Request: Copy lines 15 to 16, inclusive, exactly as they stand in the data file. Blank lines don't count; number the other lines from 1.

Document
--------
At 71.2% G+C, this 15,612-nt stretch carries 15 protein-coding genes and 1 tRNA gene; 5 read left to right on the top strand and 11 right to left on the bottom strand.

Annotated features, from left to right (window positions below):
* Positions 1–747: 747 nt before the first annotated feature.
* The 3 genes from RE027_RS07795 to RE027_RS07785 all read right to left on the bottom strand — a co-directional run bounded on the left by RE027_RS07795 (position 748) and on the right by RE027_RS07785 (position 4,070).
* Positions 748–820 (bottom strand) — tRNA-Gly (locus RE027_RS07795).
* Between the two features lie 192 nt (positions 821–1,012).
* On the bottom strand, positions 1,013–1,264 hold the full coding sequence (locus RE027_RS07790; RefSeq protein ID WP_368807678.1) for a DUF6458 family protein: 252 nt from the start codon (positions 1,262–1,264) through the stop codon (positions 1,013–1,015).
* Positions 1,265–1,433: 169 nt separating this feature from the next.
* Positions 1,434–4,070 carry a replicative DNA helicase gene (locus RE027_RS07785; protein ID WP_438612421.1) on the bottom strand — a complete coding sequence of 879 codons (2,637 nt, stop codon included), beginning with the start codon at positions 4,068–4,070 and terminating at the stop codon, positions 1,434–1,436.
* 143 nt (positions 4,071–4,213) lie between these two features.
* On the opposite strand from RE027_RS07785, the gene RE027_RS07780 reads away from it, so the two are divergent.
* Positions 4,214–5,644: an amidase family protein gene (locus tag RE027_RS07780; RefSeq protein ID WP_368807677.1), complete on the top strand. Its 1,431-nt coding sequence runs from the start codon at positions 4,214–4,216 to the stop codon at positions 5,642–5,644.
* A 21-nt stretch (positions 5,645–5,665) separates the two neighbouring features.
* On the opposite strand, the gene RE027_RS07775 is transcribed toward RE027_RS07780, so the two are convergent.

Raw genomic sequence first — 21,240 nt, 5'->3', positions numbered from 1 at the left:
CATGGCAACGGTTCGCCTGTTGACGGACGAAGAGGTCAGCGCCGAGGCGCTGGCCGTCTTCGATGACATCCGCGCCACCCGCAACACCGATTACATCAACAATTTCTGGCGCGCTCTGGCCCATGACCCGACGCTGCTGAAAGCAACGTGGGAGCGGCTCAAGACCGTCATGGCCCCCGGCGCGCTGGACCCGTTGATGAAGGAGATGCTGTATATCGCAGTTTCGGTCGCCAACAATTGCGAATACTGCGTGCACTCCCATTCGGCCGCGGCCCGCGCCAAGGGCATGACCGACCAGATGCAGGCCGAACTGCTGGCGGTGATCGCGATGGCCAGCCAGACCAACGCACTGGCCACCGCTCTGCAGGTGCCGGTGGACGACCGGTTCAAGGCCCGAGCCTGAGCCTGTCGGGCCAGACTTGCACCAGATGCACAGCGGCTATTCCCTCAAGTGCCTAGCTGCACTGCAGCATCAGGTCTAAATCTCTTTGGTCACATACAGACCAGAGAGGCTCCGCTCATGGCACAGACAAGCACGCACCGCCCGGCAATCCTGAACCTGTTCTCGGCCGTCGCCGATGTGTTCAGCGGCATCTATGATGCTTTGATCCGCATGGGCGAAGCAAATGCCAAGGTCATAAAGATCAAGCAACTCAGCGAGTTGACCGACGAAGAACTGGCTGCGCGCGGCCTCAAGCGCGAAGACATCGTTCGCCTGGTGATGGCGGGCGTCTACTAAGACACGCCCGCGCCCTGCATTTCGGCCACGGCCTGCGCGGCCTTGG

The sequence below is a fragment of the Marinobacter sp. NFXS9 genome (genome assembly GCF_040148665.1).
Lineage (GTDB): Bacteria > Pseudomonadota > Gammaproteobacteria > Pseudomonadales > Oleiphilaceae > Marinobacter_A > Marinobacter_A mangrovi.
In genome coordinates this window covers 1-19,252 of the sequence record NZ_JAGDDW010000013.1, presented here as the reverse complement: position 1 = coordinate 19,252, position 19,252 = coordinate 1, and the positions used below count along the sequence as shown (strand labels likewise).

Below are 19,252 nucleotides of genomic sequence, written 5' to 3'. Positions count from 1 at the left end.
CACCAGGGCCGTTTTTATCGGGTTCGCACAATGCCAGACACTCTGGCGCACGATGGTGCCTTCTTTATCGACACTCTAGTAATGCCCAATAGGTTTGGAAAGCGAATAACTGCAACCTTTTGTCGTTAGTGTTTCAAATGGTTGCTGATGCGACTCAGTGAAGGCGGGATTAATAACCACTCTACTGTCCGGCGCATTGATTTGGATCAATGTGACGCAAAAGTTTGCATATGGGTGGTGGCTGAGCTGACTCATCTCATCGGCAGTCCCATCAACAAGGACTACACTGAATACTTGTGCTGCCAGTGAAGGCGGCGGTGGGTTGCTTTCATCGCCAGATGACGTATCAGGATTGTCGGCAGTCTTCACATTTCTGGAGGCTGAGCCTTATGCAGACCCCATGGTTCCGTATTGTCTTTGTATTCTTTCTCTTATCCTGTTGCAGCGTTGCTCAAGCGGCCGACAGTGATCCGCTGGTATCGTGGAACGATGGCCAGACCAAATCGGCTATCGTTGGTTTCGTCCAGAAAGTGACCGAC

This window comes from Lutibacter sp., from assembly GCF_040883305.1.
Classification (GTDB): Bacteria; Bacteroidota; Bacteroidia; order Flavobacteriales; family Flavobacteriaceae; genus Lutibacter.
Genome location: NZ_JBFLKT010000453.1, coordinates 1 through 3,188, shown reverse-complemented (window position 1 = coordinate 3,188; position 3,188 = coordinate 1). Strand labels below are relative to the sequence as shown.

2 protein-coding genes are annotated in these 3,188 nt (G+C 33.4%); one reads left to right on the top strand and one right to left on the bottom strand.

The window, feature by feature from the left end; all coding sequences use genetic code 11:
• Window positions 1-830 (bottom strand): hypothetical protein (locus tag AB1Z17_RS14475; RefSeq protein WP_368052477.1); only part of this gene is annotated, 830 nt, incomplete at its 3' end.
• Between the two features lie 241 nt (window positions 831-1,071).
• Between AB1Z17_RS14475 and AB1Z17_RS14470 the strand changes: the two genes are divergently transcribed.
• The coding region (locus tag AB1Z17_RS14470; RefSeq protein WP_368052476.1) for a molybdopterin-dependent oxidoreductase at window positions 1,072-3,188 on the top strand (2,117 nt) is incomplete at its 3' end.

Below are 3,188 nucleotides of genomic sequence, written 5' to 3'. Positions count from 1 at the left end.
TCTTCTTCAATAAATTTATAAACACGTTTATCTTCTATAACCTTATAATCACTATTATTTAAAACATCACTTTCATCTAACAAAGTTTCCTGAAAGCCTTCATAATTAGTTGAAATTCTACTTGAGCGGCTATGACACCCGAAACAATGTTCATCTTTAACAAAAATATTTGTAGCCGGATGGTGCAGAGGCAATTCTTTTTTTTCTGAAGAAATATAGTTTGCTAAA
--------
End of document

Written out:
Raw genomic sequence first — 21,240 nt, 5'->3', positions numbered from 1 at the left:
CATGGCAACGGTTCGCCTGTTGACGGACGAAGAGGTCAGCGCCGAGGCGCTGGCCGTCTTCGATGACATCCGCGCCACCCGCAACACCGATTACATCAACAATTTCTGGCGCGCTCTGGCCCATGACCCGACGCTGCTGAAAGCAACGTGGGAGCGGCTCAAGACCGTCATGGCCCCCGGCGCGCTGGACCCGTTGATGAAGGAGATGCTGTATATCGCAGTTTCGGTCGCCAACAATTGCGAATACTGCGTGCACTCCCATTCGGCCGCGGCCCGCGCCAAGGGCATGACCGACCAGATGCAGGCCGAACTGCTGGCGGTGATCGCGATGGCCAGCCAGACCAACGCACTGGCCACCGCTCTGCAGGTGCCGGTGGACGACCGGTTCAAGGCCCGAGCCTGAGCCTGTCGGGCCAGACTTGCACCAGATGCACAGCGGCTATTCCCTCAAGTGCCTAGCTGCACTGCAGCATCAGGTCTAAATCTCTTTGGTCACATACAGACCAGAGAGGCTCCGCTCATGGCACAGACAAGCACGCACCGCCCGGCAATCCTGAACCTGTTCTCGGCCGTCGCCGATGTGTTCAGCGGCATCTATGATGCTTTGATCCGCATGGGCGAAGCAAATGCCAAGGTCATAAAGATCAAGCAACTCAGCGAGTTGACCGACGAAGAACTGGCTGCGCGCGGCCTCAAGCGCGAAGACATCGTTCGCCTGGTGATGGCGGGCGTCTACTAAGACACGCCCGCGCCCTGCATTTCGGCCACGGCCTGCGCGGCCTTGG